There’s a terrible disease that could threaten an entire colony of chimpanzees. The disease is highly contagious and very deadly. Fortunately, a new vaccine is available. But the vaccine is expensive, and it is difficult to administer to the chimpanzees. Due to these complications, only a select few of the entire colony of chimpanzees can be vaccinated. How do you choose?
Any time one is faced with such a problem, the first step should be to collect some data. In this situation we need to learn about how the disease might spread through the population. We need to learn about which chimpanzees have contact with each other. Perhaps there are certain chimpanzees that bridge different groups. We probably should also know how infectious the disease is, how long is a chimpanzee infectious for, which chimpanzee is likely to be the first to get the disease and other important factors.
Let’s say that you have your data, you know about how this disease is spread, and you want to identify the optimal set of chimpanzees to vaccinate. How can we do this? Lives are at stake and we have limited resources. The pressure is on and we need to make the right choice!
This was the situation I was faced with when I started working with my colleagues Dr. Kevin Potts, Dr. Pavel Belik, and Anika Clark. As it turns out, the disease is not just some scary idea, Ebola is a real threat for chimpanzees. In order to learn about this very issue, Dr. Potts and Anika (a student here at Augsburg College) had collected the necessary data from a chimpanzee colony in Uganda, and now they wanted to use their data to make some decisions.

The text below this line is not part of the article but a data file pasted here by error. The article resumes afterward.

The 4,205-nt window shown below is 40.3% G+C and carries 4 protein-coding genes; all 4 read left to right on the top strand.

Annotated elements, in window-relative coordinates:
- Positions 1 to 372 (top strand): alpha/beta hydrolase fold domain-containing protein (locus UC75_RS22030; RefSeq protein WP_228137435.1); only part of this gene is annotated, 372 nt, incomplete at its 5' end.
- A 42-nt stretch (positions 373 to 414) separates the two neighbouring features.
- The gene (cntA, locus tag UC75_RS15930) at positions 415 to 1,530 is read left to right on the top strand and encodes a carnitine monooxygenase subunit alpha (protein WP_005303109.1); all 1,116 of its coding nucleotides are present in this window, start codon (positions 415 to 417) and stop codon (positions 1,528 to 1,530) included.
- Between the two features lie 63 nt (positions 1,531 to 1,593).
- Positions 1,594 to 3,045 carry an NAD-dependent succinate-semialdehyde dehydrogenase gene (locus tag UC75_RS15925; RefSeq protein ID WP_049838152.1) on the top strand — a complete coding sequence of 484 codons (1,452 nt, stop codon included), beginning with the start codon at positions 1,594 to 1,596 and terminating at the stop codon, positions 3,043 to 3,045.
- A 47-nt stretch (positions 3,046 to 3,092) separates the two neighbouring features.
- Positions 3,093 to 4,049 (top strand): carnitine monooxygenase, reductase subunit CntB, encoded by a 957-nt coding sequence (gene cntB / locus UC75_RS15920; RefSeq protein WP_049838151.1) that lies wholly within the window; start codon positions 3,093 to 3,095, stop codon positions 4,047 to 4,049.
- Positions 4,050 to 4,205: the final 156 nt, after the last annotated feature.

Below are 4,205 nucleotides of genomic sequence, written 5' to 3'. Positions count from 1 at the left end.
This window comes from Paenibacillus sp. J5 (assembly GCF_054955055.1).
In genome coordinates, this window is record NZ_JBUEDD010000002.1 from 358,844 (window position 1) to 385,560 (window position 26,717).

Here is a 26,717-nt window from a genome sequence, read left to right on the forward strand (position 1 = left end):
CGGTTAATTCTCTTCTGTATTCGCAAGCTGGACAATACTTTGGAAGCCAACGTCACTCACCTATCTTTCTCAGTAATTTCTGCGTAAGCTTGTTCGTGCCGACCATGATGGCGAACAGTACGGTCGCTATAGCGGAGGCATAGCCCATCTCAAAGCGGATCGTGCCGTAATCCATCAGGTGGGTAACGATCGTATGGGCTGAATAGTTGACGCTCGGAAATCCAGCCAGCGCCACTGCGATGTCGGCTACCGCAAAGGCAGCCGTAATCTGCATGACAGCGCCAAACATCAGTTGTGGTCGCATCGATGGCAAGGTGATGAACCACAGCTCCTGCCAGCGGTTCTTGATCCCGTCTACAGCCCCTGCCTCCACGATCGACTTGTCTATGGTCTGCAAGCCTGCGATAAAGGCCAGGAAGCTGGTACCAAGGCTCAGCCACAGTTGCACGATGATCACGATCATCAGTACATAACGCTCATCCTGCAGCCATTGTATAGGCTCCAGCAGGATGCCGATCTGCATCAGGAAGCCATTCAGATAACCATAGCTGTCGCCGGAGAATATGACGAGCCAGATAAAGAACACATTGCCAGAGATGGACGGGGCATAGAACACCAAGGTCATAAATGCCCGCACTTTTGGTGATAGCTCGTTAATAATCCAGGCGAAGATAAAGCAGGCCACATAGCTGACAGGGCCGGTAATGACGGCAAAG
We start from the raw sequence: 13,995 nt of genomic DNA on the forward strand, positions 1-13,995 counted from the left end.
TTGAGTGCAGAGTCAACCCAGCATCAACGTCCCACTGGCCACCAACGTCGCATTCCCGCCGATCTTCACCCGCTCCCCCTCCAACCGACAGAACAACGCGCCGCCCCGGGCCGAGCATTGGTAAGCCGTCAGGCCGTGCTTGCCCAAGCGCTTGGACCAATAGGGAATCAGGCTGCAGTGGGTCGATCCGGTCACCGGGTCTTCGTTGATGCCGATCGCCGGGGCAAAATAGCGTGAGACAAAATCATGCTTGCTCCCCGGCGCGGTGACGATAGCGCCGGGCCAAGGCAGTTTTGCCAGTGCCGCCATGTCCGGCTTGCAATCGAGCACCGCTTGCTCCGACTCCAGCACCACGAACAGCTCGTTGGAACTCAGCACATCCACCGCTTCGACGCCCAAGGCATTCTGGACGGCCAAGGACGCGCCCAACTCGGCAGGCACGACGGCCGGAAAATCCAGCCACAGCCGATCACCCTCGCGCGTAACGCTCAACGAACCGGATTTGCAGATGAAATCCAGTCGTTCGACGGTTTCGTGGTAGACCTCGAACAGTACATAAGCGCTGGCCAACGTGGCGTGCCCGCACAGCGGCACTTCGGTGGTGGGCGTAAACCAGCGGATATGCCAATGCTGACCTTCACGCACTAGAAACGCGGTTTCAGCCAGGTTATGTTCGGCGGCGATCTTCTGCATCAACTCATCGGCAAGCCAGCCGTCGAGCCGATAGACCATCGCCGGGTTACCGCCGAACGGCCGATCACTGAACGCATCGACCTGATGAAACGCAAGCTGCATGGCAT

It is always exciting for me to encounter a new data source and a new problem. I especially am energized by the fact that the results of our analyses are going to have a real impact on saving chimpanzees!
Dr. Potts, Dr. Belik, Anika Clark, and I have talked over the important factors that could impact the disease dynamics. We created a stochastic (i.e. incorporating randomness) disease simulation model to learn about how the disease will spread. I coded up the model, and have developed an app so that anyone can test out different scenarios. Check it out here.
In this model you can decide which chimpanzee gets the disease first, what the infectivity is, how long an infected chimpanzee is infectious for, how many simulations you want to run, which chimpanzees you want to vaccinate, how many days you want the simulation to cover, and much more!
Once you enter in the different inputs, and hit “Submit”, then the results of your simulation will be displayed. You will see a visualization of the chimpanzee social network (based on the data collected by Dr. Potts and Anika Clark) and a graphic that displays the proportion of chimpanzees that were infected at different time points (median with 25th and 75th percentiles). This can give you an idea of what proportion of chimpanzees will be infected under many different conditions.
So go ahead. Check out the app!
If you wish you knew more about how these simulations work, you are in luck! We are in the process of writing a paper about this model. I will be sure to post an update on this blog once the paper is out.